Do I Use My Leftover Clomid?
Clomid. It’s the number one fertility drug of choice today, and it’s usually the first step that doctors try when a woman is having trouble conceiving. Clomid has really great success rates, and more than 80 percent of women who take it will begin ovulating shortly thereafter. Of that 80 percent, close to 50 percent will wind up pregnant.
The only downside of this great success rate is that (luckily) it doesn’t always take women very long to become pregnant while on Clomid, and sometimes women are not sure what to do with their leftover Clomid that they have after getting pregnant. So, the question is, is it safe to take leftover Clomid later on down the road to try to get pregnant again?
1. Using Leftover Clomid
While it might be extremely tempting to use your leftover Clomid to try to get pregnant again without another trip to your doctor or fertility clinic, experts advise that you really should not do that. You really have no idea what is actually going on inside your body until you see a doctor.
There is really no way to tell if the fertility issues that you were suffering before are still an issue. The body has a funny way of correcting itself sometimes, and you might not need that Clomid again after all.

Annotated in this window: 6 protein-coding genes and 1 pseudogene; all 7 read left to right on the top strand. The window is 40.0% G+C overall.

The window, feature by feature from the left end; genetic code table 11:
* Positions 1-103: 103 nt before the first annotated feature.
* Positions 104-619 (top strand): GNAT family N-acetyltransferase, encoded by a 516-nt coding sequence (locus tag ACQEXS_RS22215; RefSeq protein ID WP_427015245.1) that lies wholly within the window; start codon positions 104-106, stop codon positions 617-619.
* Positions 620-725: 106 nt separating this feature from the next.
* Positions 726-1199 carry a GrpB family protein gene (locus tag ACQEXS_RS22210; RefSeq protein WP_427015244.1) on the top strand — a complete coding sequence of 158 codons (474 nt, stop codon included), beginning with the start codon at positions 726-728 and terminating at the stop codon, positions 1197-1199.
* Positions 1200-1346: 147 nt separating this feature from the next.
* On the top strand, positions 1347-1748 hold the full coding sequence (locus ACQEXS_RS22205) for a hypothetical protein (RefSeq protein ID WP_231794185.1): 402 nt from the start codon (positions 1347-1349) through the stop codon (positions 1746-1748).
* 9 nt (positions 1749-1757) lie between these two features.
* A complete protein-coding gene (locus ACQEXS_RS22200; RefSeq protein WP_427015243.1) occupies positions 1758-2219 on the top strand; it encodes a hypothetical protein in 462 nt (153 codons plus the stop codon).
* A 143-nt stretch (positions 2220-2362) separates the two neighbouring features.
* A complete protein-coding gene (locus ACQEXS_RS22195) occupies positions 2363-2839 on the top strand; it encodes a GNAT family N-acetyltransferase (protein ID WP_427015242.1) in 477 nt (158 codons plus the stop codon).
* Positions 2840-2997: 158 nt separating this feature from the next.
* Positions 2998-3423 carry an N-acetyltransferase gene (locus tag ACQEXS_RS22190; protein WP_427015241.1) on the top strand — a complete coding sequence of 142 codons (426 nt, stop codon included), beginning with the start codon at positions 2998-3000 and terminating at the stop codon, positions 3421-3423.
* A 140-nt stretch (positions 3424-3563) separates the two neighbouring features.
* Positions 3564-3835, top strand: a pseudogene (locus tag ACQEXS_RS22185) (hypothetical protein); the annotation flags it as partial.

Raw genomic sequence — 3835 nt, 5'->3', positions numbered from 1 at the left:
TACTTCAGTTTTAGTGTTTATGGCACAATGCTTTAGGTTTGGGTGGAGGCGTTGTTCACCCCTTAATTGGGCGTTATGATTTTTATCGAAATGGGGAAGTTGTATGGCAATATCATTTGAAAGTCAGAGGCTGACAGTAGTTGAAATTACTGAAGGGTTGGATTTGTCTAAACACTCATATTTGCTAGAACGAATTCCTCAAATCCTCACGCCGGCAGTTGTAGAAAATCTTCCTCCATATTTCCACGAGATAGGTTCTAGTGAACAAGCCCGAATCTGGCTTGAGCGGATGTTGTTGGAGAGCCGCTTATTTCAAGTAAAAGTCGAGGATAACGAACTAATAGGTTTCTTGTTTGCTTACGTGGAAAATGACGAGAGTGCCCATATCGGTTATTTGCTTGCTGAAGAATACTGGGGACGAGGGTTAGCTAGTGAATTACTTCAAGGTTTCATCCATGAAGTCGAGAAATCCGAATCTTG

Although it can be very tempting to go ahead and self medicate, that is really something you should not do. You should always seek a doctor’s help and advice before taking Clomid, and your doctor can prescribe you new medication should you need it. Taking old or outdated medications can cause problems for you.
2. What To Do With Leftover Clomid
If you have leftover Clomid from a previous cycle, what should you do with it? Of course, there is always the option to simply throw it away. However, women who have suffered from infertility in the past know how valuable Clomid is, and throwing it away might seem like throwing away gold.
It is technically illegal to sell medication that is prescribed to you, so steer clear of any forums or message boards where women are buying or selling meds. You can look into charities or non profits that take donated medications like Clomid to help other couples who would not otherwise be able to afford them.
IF you are a part of a fertility support group, this could be a good place to start in looking for a place to donate your unneeded medications. While it can be frustrating to know that you paid good money for meds that you don’t need, take heart in the fact that not needing the medications anymore means that you have succeeded on your fertility journey.
Ms. Wisniewski has over 15 years experience as a labor and delivery nurse, having also worked previously as a nurse midwife in the Philippines and India. She enjoys empowering women and providing family centered care to women from all cultural and educational backgrounds.
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